The Blaine County commissioners will try to trim more than $2.2 million from their initial spending plan for the upcoming fiscal year when budget hearings continue this week at the Old County Courthouse in Hailey.
The board convenes at 9:30 a.m. Wednesday and Thursday to balance the fiscal 2020 tentative budget, which began the week unable to fund nearly 10 percent of the $23.1 million in requested expenditures, according to projections by County Clerk JoLynn Drage, the board’s budget officer.
That’s an improvement over the initial version, which opened with $5.6 million over budget last week.
The first draft included most items on every county department’s wish list, including a $2 million allocation to create an affordable housing trust fund suggested by Commissioner Dick Fosbury.
“The theory was, shoot for the stars and you’ll land on the moon,” Drage said. “They ask for everything in the process.”
One hearing last week knocked roughly $3.4 million off that deficit, mostly by cutting the proposed housing trust account. From here, the decisions get harder. And, after spending into reserves to finance the current fiscal year, the margin is slimmer.
“I felt that they used a little more of the reserve than they should have last year,” Drage said. “In my mind, it wasn’t sustainable.”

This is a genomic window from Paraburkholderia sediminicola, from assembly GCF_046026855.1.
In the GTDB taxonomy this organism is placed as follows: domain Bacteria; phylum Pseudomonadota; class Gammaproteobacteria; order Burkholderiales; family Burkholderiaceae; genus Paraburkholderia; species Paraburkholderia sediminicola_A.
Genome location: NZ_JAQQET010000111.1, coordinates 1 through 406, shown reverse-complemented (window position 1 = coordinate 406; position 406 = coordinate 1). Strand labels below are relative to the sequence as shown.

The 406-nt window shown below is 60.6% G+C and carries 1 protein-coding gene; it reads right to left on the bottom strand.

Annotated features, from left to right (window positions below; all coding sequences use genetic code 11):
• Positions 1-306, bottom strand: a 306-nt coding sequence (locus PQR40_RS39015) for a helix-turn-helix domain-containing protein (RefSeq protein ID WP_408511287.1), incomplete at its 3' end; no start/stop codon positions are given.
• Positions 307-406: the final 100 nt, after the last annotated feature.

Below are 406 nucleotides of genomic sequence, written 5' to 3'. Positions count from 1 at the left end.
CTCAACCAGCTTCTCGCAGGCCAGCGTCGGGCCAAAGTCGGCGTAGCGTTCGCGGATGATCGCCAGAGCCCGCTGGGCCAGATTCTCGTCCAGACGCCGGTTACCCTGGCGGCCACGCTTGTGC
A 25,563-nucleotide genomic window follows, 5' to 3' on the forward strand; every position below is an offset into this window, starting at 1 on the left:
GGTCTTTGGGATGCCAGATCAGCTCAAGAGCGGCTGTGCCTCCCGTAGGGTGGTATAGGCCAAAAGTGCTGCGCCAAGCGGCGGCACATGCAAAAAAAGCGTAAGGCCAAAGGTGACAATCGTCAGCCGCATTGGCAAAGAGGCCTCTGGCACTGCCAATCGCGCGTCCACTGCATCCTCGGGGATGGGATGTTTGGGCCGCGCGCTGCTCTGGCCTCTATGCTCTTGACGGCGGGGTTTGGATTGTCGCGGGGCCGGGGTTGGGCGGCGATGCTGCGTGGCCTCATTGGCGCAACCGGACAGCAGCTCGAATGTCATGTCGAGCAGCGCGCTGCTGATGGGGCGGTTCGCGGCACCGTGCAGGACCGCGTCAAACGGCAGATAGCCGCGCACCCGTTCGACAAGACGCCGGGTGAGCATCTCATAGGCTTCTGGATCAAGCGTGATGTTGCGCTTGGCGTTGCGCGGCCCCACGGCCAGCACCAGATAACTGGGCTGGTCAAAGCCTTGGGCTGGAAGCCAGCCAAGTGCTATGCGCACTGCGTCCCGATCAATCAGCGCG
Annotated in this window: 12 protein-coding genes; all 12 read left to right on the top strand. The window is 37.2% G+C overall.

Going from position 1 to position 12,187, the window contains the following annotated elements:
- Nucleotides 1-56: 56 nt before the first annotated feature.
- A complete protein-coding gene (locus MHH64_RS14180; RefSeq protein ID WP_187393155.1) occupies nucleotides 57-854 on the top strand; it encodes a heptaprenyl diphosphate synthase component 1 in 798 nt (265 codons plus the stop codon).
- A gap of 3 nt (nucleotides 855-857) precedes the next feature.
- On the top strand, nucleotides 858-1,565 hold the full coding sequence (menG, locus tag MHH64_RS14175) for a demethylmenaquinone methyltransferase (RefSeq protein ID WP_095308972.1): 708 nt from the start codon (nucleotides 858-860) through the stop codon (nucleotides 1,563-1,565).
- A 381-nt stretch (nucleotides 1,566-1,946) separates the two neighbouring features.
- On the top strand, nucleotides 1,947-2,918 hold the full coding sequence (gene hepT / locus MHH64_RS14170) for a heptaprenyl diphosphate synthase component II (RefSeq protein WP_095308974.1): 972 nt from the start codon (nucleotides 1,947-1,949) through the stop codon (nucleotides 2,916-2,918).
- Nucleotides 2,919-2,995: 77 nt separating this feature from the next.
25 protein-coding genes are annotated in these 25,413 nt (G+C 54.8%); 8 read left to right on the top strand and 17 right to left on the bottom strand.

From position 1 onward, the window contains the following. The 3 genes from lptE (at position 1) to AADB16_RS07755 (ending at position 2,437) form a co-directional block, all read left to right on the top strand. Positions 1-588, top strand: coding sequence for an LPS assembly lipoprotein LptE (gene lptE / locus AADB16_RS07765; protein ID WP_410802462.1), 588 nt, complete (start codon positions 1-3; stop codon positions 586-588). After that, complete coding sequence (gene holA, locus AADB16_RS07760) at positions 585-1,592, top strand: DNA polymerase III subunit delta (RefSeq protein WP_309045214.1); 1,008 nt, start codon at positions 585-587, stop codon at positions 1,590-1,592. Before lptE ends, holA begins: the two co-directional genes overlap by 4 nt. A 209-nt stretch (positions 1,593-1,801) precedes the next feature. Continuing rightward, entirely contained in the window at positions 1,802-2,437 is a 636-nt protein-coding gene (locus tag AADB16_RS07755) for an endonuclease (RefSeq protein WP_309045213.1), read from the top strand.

Even spending the remaining $2.08 million of it this year, the county would fall short.
“We’re going to have to use all of our available reserves,” Drage said. “This is a true deficit.”
Right now, the draft budget is based off of a set of assumptions she makes as county budget officer. Drage factored in a 3 percent increase in property tax revenue—the maximum allowed by state law—and a 4 percent raise to staff pay, split evenly into an across-the-board increase and a merit increase allocated to employees at the discretion of their department head.
It also sequesters 15 percent of the budget for what Drage called “unpredictable, uncontrollable emergencies.” That policy was set by a previous board, and the current commissioners won’t touch it.
“I remember the [Sarah] Johnson [murder] case, and where we would be without that reserve,” Drage said. “I remember the fires—and, yes, we got money back, but it was two or three years later. You have to have that reserve, because things happen.”
For smaller unforeseen expenses, the budget keeps a $500,000 contingency fund.
On Monday, Drage had a list of 36 new requests and possible reductions that the commissioners will comb through in the coming weeks, including a range of new positions, capital purchases, construction and nonprofit requests.
The largest item left on that list is an additional $350,000 to back ARCH Community Housing Trust’s application with the Idaho Housing and Finance Association to build 60 affordable housing units on the former Blaine Manor site, bringing the county’s total commitment to $500,000. Other possible outlays include $330,000 to renovate the basement of the Old County Courthouse into new offices, $160,000 for four patrol vehicles and $113,900 to add a new attorney to the prosecutor’s staff.
Per Idaho code, the tentative budget must be published no later than the third week of August—this year, that means Aug. 13. The final budget will be set on Sept. 3.
Until then, every line item is open for negotiation.
“There hasn’t been a single decision made,” Drage said.